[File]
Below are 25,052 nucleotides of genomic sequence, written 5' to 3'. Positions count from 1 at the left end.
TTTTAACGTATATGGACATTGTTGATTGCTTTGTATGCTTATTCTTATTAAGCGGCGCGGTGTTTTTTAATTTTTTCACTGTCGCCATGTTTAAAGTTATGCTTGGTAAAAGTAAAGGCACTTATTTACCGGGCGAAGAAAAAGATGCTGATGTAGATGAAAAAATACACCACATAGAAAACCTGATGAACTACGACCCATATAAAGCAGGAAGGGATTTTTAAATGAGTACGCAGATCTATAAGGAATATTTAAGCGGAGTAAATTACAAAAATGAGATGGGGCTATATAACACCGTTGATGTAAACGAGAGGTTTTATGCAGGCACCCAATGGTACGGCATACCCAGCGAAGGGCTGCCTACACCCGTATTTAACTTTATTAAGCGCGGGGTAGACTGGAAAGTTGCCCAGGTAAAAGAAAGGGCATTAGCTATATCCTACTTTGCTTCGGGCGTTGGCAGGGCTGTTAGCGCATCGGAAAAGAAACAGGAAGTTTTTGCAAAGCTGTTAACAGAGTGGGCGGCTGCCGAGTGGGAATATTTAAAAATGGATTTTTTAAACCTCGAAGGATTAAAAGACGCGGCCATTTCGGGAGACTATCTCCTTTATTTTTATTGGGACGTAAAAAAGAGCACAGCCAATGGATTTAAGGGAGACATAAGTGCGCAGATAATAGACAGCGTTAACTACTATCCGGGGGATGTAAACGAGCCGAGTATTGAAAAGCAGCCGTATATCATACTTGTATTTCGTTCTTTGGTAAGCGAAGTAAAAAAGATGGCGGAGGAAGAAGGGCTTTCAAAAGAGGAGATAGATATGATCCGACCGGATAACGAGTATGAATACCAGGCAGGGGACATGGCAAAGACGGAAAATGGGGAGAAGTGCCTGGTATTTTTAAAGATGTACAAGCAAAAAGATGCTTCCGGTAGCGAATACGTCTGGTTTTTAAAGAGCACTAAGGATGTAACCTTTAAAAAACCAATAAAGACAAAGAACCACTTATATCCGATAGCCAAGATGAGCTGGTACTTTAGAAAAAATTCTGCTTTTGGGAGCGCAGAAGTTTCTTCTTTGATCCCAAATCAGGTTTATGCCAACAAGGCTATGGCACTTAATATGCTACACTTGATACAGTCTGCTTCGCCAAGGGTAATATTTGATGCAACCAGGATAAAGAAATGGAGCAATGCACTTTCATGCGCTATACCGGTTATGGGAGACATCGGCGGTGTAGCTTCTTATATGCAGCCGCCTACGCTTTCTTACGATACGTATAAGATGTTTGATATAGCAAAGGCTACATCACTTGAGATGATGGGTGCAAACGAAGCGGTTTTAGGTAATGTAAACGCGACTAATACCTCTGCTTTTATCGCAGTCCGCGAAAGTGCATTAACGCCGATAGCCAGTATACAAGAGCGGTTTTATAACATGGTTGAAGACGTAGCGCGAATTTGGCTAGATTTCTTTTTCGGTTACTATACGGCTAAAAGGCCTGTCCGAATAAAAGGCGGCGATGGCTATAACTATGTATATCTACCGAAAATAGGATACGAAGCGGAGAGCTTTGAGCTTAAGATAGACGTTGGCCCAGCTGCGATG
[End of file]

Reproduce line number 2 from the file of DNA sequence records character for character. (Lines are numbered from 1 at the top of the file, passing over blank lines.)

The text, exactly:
TTTTAACGTATATGGACATTGTTGATTGCTTTGTATGCTTATTCTTATTAAGCGGCGCGGTGTTTTTTAATTTTTTCACTGTCGCCATGTTTAAAGTTATGCTTGGTAAAAGTAAAGGCACTTATTTACCGGGCGAAGAAAAAGATGCTGATGTAGATGAAAAAATACACCACATAGAAAACCTGATGAACTACGACCCATATAAAGCAGGAAGGGATTTTTAAATGAGTACGCAGATCTATAAGGAATATTTAAGCGGAGTAAATTACAAAAATGAGATGGGGCTATATAACACCGTTGATGTAAACGAGAGGTTTTATGCAGGCACCCAATGGTACGGCATACCCAGCGAAGGGCTGCCTACACCCGTATTTAACTTTATTAAGCGCGGGGTAGACTGGAAAGTTGCCCAGGTAAAAGAAAGGGCATTAGCTATATCCTACTTTGCTTCGGGCGTTGGCAGGGCTGTTAGCGCATCGGAAAAGAAACAGGAAGTTTTTGCAAAGCTGTTAACAGAGTGGGCGGCTGCCGAGTGGGAATATTTAAAAATGGATTTTTTAAACCTCGAAGGATTAAAAGACGCGGCCATTTCGGGAGACTATCTCCTTTATTTTTATTGGGACGTAAAAAAGAGCACAGCCAATGGATTTAAGGGAGACATAAGTGCGCAGATAATAGACAGCGTTAACTACTATCCGGGGGATGTAAACGAGCCGAGTATTGAAAAGCAGCCGTATATCATACTTGTATTTCGTTCTTTGGTAAGCGAAGTAAAAAAGATGGCGGAGGAAGAAGGGCTTTCAAAAGAGGAGATAGATATGATCCGACCGGATAACGAGTATGAATACCAGGCAGGGGACATGGCAAAGACGGAAAATGGGGAGAAGTGCCTGGTATTTTTAAAGATGTACAAGCAAAAAGATGCTTCCGGTAGCGAATACGTCTGGTTTTTAAAGAGCACTAAGGATGTAACCTTTAAAAAACCAATAAAGACAAAGAACCACTTATATCCGATAGCCAAGATGAGCTGGTACTTTAGAAAAAATTCTGCTTTTGGGAGCGCAGAAGTTTCTTCTTTGATCCCAAATCAGGTTTATGCCAACAAGGCTATGGCACTTAATATGCTACACTTGATACAGTCTGCTTCGCCAAGGGTAATATTTGATGCAACCAGGATAAAGAAATGGAGCAATGCACTTTCATGCGCTATACCGGTTATGGGAGACATCGGCGGTGTAGCTTCTTATATGCAGCCGCCTACGCTTTCTTACGATACGTATAAGATGTTTGATATAGCAAAGGCTACATCACTTGAGATGATGGGTGCAAACGAAGCGGTTTTAGGTAATGTAAACGCGACTAATACCTCTGCTTTTATCGCAGTCCGCGAAAGTGCATTAACGCCGATAGCCAGTATACAAGAGCGGTTTTATAACATGGTTGAAGACGTAGCGCGAATTTGGCTAGATTTCTTTTTCGGTTACTATACGGCTAAAAGGCCTGTCCGAATAAAAGGCGGCGATGGCTATAACTATGTATATCTACCGAAAATAGGATACGAAGCGGAGAGCTTTGAGCTTAAGATAGACGTTGGCCCAGCTGCGATG